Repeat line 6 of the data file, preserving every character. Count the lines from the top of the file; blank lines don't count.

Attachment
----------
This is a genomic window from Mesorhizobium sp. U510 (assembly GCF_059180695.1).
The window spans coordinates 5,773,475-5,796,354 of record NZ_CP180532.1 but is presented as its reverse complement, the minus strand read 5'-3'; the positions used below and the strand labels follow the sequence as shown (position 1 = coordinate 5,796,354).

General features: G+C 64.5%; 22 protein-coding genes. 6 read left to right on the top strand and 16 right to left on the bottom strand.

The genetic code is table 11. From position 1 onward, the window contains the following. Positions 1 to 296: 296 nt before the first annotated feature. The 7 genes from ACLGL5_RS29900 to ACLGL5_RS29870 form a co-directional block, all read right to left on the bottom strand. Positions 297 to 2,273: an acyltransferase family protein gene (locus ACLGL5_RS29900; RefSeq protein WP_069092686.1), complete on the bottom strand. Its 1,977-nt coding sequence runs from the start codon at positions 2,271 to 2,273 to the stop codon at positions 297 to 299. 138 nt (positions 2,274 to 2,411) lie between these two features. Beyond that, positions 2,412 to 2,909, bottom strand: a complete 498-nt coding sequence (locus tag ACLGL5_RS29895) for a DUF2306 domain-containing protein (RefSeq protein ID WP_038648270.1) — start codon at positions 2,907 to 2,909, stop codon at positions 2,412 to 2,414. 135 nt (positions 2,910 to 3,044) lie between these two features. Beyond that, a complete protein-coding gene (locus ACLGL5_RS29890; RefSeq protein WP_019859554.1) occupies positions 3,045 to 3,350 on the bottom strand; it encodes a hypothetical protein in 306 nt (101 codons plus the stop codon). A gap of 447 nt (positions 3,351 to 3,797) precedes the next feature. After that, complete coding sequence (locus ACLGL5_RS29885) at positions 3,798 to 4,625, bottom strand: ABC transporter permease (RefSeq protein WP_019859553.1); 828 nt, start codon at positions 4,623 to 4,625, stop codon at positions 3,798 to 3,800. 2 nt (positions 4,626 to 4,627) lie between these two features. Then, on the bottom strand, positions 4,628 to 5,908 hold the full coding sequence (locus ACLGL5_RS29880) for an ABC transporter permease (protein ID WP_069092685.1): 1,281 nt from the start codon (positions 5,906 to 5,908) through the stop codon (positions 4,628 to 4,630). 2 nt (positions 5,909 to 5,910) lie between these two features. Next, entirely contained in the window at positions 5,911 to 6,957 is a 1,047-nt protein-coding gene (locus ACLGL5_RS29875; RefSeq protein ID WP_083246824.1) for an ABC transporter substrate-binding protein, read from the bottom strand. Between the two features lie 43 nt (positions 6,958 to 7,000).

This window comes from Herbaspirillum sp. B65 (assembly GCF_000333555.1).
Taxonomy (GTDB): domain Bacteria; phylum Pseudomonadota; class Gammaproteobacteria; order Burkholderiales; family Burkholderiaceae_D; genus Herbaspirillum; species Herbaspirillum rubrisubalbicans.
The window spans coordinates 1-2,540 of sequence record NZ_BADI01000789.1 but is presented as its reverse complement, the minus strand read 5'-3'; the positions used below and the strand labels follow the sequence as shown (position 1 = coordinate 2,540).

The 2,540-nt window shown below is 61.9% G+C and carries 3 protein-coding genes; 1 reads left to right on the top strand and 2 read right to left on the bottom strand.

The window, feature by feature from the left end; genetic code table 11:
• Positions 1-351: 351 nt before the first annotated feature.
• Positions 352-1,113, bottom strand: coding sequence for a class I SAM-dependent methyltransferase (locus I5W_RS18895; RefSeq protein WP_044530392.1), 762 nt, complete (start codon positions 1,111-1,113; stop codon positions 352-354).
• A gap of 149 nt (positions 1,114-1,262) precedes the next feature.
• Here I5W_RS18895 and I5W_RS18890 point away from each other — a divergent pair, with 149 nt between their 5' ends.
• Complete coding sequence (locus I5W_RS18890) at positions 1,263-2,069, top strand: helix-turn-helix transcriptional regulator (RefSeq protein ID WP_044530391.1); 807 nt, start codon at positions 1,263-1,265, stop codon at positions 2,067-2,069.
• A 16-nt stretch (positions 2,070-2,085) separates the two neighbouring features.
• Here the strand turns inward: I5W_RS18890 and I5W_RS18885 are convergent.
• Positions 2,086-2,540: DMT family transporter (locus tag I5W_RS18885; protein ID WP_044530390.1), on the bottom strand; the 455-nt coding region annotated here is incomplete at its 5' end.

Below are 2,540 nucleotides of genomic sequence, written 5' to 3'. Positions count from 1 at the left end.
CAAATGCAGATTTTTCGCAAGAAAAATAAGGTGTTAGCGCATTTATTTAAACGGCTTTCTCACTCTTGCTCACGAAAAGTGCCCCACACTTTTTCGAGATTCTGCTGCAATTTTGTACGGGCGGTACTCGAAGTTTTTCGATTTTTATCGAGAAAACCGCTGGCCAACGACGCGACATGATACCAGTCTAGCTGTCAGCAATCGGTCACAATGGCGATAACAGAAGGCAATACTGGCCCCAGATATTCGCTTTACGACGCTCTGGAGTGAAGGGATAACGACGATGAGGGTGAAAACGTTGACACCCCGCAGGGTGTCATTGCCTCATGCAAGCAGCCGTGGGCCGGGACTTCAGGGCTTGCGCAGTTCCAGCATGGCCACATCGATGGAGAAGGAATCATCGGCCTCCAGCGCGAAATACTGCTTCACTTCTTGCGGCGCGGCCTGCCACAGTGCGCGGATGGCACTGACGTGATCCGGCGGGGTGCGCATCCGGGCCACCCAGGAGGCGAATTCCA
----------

Taxonomy (GTDB): domain Bacteria; phylum Pseudomonadota; class Gammaproteobacteria; order Burkholderiales; family Burkholderiaceae_D; genus Herbaspirillum; species Herbaspirillum rubrisubalbicans.